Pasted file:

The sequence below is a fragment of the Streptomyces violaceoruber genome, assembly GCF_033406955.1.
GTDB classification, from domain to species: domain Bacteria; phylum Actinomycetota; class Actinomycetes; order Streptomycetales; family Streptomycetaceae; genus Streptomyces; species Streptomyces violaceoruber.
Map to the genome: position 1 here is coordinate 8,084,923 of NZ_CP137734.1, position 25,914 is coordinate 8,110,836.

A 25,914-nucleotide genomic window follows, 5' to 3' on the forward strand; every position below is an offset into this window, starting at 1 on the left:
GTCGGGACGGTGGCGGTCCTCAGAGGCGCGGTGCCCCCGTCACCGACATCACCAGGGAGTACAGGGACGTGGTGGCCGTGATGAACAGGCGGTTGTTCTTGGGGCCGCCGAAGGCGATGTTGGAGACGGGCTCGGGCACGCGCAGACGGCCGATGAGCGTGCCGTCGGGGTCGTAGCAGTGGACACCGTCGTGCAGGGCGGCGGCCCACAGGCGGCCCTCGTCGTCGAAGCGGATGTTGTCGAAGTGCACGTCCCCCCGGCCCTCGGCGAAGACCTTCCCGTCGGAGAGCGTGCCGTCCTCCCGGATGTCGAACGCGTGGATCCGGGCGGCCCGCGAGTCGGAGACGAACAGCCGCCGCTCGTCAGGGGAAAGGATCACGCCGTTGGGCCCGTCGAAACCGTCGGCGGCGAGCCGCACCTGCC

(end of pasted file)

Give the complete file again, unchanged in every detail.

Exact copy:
The sequence below is a fragment of the Streptomyces violaceoruber genome, assembly GCF_033406955.1.
GTDB classification, from domain to species: domain Bacteria; phylum Actinomycetota; class Actinomycetes; order Streptomycetales; family Streptomycetaceae; genus Streptomyces; species Streptomyces violaceoruber.
Map to the genome: position 1 here is coordinate 8,084,923 of NZ_CP137734.1, position 25,914 is coordinate 8,110,836.

A 25,914-nucleotide genomic window follows, 5' to 3' on the forward strand; every position below is an offset into this window, starting at 1 on the left:
GTCGGGACGGTGGCGGTCCTCAGAGGCGCGGTGCCCCCGTCACCGACATCACCAGGGAGTACAGGGACGTGGTGGCCGTGATGAACAGGCGGTTGTTCTTGGGGCCGCCGAAGGCGATGTTGGAGACGGGCTCGGGCACGCGCAGACGGCCGATGAGCGTGCCGTCGGGGTCGTAGCAGTGGACACCGTCGTGCAGGGCGGCGGCCCACAGGCGGCCCTCGTCGTCGAAGCGGATGTTGTCGAAGTGCACGTCCCCCCGGCCCTCGGCGAAGACCTTCCCGTCGGAGAGCGTGCCGTCCTCCCGGATGTCGAACGCGTGGATCCGGGCGGCCCGCGAGTCGGAGACGAACAGCCGCCGCTCGTCAGGGGAAAGGATCACGCCGTTGGGCCCGTCGAAACCGTCGGCGGCGAGCCGCACCTGCC